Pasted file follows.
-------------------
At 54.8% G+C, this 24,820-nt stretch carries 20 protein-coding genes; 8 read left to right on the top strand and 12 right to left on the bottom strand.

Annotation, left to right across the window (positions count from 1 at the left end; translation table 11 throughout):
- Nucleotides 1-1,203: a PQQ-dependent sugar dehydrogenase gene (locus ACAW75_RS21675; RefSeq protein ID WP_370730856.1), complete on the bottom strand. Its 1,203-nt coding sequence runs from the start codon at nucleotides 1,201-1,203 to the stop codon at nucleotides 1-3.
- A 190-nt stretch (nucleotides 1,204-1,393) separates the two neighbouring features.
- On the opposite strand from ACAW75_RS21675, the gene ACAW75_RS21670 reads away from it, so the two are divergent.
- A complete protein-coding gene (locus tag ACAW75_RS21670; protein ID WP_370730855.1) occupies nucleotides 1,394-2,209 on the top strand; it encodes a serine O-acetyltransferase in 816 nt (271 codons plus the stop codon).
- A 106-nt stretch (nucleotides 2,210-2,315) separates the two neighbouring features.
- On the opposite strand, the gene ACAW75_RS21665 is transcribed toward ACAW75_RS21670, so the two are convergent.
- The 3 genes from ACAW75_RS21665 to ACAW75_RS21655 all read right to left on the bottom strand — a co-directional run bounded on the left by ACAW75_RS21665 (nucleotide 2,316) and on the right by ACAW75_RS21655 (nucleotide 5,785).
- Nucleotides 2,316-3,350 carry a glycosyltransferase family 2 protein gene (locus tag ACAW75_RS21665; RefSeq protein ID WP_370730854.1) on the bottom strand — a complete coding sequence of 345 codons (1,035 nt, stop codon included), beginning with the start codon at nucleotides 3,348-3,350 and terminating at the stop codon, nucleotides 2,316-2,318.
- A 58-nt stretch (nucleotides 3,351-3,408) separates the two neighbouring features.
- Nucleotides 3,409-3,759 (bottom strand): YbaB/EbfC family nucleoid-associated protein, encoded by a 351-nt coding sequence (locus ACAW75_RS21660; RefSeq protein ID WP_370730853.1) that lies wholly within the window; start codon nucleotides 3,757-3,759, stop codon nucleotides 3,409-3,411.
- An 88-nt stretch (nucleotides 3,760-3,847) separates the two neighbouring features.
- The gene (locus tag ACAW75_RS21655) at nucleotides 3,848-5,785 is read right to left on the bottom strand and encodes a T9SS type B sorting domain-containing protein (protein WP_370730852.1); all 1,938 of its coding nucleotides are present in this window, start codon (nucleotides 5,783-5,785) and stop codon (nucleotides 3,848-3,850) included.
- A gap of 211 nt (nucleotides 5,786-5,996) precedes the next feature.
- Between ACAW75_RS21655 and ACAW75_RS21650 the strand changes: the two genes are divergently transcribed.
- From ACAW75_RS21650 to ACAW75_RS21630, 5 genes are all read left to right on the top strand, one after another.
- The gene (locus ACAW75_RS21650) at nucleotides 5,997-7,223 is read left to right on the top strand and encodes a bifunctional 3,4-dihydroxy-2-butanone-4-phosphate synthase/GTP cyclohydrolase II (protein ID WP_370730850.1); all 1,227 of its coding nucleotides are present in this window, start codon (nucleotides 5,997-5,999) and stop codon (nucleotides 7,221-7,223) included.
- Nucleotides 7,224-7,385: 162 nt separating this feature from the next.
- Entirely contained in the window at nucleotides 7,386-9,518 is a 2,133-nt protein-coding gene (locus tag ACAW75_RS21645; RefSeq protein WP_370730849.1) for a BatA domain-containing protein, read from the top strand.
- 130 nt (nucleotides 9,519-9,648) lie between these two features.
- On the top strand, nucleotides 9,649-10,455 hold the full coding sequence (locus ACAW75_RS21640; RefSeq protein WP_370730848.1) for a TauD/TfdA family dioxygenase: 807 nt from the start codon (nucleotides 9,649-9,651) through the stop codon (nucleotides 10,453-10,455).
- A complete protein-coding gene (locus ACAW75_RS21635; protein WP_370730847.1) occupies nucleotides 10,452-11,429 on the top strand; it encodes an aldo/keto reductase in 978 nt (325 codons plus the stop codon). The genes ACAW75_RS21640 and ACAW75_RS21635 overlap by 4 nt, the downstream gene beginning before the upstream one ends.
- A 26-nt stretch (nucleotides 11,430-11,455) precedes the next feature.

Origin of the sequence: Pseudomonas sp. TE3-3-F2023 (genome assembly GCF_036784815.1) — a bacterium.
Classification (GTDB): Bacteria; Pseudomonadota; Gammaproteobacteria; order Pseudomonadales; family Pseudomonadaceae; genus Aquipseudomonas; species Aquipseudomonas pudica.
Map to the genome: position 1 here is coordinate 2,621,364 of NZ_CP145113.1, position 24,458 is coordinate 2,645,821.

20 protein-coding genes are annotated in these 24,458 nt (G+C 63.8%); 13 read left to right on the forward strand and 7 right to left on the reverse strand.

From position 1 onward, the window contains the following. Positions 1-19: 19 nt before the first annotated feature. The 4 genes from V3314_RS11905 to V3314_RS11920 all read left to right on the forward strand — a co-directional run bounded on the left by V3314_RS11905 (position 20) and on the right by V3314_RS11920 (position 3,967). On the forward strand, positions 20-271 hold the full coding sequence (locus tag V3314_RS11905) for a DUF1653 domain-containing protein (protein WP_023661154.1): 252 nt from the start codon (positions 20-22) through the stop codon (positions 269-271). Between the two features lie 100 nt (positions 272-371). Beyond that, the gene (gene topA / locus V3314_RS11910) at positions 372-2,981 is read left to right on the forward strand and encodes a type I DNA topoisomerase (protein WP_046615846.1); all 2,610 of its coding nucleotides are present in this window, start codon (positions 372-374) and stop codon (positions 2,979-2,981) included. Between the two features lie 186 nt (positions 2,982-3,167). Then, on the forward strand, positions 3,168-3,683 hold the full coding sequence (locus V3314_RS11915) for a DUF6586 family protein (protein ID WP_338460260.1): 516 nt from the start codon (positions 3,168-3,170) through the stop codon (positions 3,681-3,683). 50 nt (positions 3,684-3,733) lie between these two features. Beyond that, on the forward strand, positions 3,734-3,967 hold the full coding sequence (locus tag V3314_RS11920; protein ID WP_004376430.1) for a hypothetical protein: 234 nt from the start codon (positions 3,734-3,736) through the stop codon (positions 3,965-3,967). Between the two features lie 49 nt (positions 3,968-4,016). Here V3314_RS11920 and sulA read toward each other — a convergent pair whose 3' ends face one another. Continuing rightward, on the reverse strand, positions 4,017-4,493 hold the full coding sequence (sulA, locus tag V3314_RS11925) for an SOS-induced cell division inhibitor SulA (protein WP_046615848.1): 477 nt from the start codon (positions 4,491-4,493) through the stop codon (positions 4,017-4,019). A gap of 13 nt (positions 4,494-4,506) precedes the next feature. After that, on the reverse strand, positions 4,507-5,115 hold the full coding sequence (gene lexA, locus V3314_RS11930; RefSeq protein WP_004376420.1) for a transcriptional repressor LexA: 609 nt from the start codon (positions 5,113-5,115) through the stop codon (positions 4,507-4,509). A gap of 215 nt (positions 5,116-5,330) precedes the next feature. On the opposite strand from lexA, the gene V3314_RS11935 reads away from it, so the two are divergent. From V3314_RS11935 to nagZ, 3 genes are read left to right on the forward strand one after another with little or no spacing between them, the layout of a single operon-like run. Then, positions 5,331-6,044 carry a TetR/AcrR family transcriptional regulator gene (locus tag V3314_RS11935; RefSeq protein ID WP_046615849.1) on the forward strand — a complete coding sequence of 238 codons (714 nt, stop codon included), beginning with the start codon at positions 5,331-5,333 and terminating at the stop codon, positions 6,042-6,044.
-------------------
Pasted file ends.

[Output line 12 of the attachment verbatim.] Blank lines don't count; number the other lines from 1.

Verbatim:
- Nucleotides 3,409-3,759 (bottom strand): YbaB/EbfC family nucleoid-associated protein, encoded by a 351-nt coding sequence (locus ACAW75_RS21660; RefSeq protein ID WP_370730853.1) that lies wholly within the window; start codon nucleotides 3,757-3,759, stop codon nucleotides 3,409-3,411.